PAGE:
7.01.2019

Namibia trip 2018-09

After one year “baby break” we started September for nearly 4 weeks to our first big vacation to the north of Namibia.

3 cars, 6 persons (4 men, 2 women) and all organized by Andrew, whom we know from NSRI Sea Rescue. Each car was equipped with a walkie-talkie, which allowed us to keep in contact with each other.

 

 

From Simon’s Town to Etosha in three days with stop-overs in various camps.

 

Border crossing brought a small problem, as Andrew’s supply car contained chicken goods in the freezer, which wasn’t allowed due to epidemic issues. So he had to dispose of all our chicken provisions and buy it again in the next bigger city.

Etosha itself is a huge nature reserve. Camping sites are booked out months in advance, so we stayed for 3 nights at a camping site, belonging to a well known hotel and lodging agency, some kilometers outside the reserve.

 

 

The nature reserve accomodates of course the Big Five, which you can find specifically at certain water holes.

Elephant herds with up to 60 animals, giraffes, zebras, etc., all mixed and mostly friendly with each other astonished us over and over again. The impressions have been stunning.

At a certain point the air condition of our car refused to work any more, which meant, having to drive from there on with open windows through a sandy, dusty and barren landscape. Temperature daytimes rose up to or over 40 degrees, which brought me twice close to a heat stroke.

After Etosha we visited the Epupa water falls.

Then our trip continued through Kaokoland. For several days we stayed in the wilderness without any supply from the outside world. All had to be considered including the transport of our drinking and non-potable water.

 

For going to the toilet we had to give notice and armed with spade and fire lighter look for a “quiet spot”. Dig a hole, deep enough, and burn your toilet paper. Nature should remain as far as possible in original condition.

Andrew and Kevin, our travel guides, spoiled us with breakfast, supper and dinner, as well as some snacks in between. In the evening we mostly gathered around a camp fire, had barbecue and baked fresh bread.

 

A cup of water had to be enough for a catlick and brushing teeth in the morning or evening. As a treat, every two or three days, we got a full bowl with warm water, offered in a small shower tent, which felt as pure luxery to us all.

Also culturally we got enriched with new experiences. The Himba tribe, who still lives quite originally and isolated in solitude, fascinated us again and again. Like from nowhere the slim and bare-bosomed Himba women appeared with their children at the roadside and try to sell bracelets or other items made out of natural materials.

 

They live in round, dome-shaped huts, covered partially with clay. They sleep on hard ground, their food hanging high at the hut’s dome to protect it from being grasped by animals.

 

Every morning they oil the complete body with a reddish brown clay mixture to protect themselves against the sun. They wear leather cuffs around their shins against snake bites.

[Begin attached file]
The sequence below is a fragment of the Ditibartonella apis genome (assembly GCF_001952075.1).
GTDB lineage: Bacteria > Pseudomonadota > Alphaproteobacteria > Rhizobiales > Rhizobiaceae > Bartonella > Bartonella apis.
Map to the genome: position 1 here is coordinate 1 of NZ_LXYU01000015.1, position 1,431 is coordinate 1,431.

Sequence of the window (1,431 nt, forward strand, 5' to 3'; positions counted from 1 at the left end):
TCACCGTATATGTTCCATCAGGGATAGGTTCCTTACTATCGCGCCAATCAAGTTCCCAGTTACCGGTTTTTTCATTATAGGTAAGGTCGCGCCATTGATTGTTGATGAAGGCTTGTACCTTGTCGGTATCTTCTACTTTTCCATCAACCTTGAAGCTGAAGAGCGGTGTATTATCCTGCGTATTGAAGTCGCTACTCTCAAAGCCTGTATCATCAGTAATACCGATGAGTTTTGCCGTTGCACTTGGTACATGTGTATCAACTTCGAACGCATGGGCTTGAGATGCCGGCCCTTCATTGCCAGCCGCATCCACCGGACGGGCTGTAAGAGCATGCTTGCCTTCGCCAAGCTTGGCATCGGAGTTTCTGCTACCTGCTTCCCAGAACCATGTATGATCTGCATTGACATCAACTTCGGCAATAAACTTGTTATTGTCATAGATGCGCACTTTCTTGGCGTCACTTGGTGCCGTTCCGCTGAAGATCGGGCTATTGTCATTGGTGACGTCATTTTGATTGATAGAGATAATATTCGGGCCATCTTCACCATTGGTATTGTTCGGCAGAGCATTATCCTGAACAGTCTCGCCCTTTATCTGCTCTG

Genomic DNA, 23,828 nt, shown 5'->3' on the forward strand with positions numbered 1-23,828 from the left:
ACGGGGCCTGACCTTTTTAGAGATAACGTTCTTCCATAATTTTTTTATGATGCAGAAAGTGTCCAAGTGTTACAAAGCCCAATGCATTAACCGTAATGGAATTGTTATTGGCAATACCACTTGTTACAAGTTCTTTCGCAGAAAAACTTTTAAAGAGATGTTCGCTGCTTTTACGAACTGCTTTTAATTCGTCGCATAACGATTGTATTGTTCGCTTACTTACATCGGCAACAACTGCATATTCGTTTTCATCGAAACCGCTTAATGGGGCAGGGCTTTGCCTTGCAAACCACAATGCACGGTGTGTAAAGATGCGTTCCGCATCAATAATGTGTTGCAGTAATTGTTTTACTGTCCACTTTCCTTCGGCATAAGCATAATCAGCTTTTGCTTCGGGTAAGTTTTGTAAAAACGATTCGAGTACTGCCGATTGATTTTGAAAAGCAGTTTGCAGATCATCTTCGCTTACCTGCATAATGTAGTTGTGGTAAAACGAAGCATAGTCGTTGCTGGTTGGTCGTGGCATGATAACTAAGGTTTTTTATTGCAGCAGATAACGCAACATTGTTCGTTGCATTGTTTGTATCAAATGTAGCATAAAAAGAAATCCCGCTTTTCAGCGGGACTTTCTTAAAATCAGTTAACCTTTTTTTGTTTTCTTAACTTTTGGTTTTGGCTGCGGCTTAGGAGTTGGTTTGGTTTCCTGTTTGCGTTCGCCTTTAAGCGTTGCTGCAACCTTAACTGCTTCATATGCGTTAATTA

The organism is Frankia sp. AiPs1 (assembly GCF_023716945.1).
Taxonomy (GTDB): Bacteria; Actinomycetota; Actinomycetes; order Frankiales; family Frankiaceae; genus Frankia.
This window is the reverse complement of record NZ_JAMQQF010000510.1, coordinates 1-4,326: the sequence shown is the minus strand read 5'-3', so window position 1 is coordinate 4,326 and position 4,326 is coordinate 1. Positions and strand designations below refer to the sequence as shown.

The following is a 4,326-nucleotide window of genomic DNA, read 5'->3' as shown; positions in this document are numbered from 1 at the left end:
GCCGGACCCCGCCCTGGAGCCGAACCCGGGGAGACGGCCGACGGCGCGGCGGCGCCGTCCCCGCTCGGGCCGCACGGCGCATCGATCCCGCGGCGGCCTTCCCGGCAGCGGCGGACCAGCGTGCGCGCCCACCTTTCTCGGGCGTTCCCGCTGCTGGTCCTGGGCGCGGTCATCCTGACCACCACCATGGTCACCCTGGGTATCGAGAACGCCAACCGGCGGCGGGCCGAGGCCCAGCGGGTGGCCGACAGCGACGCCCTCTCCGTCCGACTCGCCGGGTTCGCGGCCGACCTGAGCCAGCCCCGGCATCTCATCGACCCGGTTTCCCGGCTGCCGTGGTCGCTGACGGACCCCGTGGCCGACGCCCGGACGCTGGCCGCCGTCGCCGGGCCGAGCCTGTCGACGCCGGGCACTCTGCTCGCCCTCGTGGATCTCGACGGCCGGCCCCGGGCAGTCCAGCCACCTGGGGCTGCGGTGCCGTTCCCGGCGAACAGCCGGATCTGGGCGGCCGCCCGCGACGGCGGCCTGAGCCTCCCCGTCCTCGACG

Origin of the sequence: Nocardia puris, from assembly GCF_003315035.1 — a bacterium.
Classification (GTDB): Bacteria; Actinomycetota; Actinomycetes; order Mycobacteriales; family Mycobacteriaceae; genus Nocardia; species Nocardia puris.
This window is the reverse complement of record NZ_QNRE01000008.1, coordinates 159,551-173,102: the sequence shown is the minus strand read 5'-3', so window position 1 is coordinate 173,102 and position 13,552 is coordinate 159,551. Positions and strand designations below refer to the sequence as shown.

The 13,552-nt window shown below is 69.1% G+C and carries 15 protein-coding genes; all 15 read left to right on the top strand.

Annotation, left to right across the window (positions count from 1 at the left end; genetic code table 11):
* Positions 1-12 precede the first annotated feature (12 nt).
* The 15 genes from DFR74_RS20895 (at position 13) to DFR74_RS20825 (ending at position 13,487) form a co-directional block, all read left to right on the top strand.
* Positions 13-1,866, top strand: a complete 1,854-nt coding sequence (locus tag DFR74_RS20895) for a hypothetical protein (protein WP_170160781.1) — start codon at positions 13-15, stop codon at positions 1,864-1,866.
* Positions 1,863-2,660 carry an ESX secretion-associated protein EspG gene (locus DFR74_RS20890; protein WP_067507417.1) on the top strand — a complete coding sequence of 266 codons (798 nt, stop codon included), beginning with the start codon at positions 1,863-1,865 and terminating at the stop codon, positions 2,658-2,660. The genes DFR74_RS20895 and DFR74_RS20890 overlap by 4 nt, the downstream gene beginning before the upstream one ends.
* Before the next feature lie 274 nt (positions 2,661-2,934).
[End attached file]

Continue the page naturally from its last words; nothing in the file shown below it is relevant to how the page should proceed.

As they live in regions which nearl don’t have any water most time of the year they don’t wash themselves with water at all. The few cloths and garments as well as their bodies are cleaned by the smoke of burned herbs.

They collect fruits, hunt, dig water holes at dry river beds and are partially supported with staple food by family members who drive with a buggy in the wilderness. Many of them know neither dried fruits, cheese nor specific fruits or vegetables.

Several days we drove offroad on small jeep tracks through the mountains until we have been rewarded with a fantastic panorama view on top of Van Zeyl’s saddle.

 

The actual 4×4 adventure started thereafter. We had to build a path with loose stone bolders and our guides routed our cars step by step down through this steep and nearly impassable passage. This needed utmost concentration and driving skills.

One mistake and the car could overturn and end many meters below as the picture of a stranded Landcruiser witnesses.

But luckily all went well and we were overjoyed having negotiated this descent without major problems.

We stayed over night in the wild close to wild elephants. Next morning we found foot traces from three elephants just a few meters away from our small dome tent: dad, mam and baby. Nobody of us all had heart or seen anything in the night – really scary.

Slowly our trip approaches again the Atlantic coastline. One sleep-over in a stone desert of an ancient volcano amidst a barren and cold montain region was especially spectacular.

After this we drove through sand desert landscapes up to Skeleton Coast and Swakopmund.

 

Civilisation got us back again and we celebrated our tour and our sound arrival with a dinner at the “Deutsche Brauereigaststube” in Swakopmund.

Retrospect we don’t want to miss a single hour of this holiday expedition and would start again immediately. It has been the most impressive and also most challenging¬†endeavour we did so far.

A special thank you and highest appreciation to Andrew and Kevin who provided us with their preparation, execution and flexibility save and fascinating holidays.

 

Attached a link where you can browse some video clips from our tour:

https://www.youtube.com/channel/UCIJmhBUDuUgZn76FVVAaYdw/videos

 

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